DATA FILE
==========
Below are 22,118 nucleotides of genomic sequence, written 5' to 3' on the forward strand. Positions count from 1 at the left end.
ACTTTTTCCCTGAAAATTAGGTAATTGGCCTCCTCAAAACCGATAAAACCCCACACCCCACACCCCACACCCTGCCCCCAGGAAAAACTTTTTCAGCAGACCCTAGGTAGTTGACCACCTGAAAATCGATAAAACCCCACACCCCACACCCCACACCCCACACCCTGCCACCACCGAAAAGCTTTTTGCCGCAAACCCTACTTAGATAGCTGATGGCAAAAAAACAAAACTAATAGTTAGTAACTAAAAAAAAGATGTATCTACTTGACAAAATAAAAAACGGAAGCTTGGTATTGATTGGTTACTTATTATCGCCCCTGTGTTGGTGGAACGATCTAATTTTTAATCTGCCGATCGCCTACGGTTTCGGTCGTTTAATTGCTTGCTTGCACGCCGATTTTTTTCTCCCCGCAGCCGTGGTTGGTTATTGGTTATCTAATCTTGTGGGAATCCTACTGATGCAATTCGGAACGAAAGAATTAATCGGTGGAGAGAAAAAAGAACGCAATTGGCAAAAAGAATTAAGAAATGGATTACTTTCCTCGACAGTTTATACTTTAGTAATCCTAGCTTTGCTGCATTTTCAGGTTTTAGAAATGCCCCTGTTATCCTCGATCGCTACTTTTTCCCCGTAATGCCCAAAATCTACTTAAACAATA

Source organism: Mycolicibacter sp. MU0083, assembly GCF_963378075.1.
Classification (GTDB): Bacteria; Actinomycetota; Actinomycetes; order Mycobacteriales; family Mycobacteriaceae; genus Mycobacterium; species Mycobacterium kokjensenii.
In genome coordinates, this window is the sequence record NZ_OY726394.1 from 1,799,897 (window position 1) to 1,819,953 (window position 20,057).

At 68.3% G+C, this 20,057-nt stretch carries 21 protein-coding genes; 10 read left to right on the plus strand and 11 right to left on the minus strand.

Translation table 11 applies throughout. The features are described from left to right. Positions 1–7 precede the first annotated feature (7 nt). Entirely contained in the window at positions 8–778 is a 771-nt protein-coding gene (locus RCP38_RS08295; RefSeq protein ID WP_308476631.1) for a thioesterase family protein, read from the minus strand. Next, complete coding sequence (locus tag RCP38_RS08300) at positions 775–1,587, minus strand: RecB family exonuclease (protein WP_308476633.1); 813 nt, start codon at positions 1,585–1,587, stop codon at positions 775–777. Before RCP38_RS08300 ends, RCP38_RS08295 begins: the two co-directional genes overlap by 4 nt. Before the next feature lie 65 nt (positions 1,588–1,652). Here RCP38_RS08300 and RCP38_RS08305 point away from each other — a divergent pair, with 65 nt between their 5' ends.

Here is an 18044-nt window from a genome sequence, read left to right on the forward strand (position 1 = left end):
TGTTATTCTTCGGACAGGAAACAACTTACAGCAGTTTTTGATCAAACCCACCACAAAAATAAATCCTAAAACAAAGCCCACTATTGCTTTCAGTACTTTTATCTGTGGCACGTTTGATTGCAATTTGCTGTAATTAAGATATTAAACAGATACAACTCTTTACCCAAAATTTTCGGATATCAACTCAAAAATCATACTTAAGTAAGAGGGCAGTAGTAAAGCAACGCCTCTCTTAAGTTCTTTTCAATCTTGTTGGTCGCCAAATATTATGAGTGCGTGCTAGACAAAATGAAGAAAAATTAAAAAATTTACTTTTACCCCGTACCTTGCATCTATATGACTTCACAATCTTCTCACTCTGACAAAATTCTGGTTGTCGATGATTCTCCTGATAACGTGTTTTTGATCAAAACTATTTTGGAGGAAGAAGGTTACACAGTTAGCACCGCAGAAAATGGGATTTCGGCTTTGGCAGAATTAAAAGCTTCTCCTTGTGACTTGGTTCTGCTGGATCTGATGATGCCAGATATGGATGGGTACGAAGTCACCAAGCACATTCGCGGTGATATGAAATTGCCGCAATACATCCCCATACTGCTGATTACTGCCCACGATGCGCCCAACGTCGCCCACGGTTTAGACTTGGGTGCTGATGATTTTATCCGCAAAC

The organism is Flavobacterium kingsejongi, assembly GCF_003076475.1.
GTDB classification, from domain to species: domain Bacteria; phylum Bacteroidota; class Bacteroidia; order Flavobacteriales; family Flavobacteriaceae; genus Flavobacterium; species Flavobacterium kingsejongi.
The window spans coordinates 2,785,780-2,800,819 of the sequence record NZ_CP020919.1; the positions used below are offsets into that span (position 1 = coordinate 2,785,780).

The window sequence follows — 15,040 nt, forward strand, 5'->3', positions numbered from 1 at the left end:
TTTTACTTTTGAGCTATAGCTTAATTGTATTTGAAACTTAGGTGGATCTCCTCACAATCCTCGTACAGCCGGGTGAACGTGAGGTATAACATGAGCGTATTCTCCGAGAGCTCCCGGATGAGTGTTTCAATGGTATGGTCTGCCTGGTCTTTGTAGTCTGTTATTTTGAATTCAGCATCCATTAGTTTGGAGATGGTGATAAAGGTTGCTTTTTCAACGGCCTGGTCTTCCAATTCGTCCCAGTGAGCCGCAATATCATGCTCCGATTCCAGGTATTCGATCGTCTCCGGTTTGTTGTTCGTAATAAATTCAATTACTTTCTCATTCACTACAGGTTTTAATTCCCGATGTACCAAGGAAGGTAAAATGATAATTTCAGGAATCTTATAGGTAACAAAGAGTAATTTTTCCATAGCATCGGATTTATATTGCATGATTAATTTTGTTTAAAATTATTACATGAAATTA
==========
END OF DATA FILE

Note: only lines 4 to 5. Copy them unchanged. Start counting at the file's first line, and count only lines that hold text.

Classification (GTDB): Bacteria; Actinomycetota; Actinomycetes; order Mycobacteriales; family Mycobacteriaceae; genus Mycobacterium; species Mycobacterium kokjensenii.
In genome coordinates, this window is the sequence record NZ_OY726394.1 from 1,799,897 (window position 1) to 1,819,953 (window position 20,057).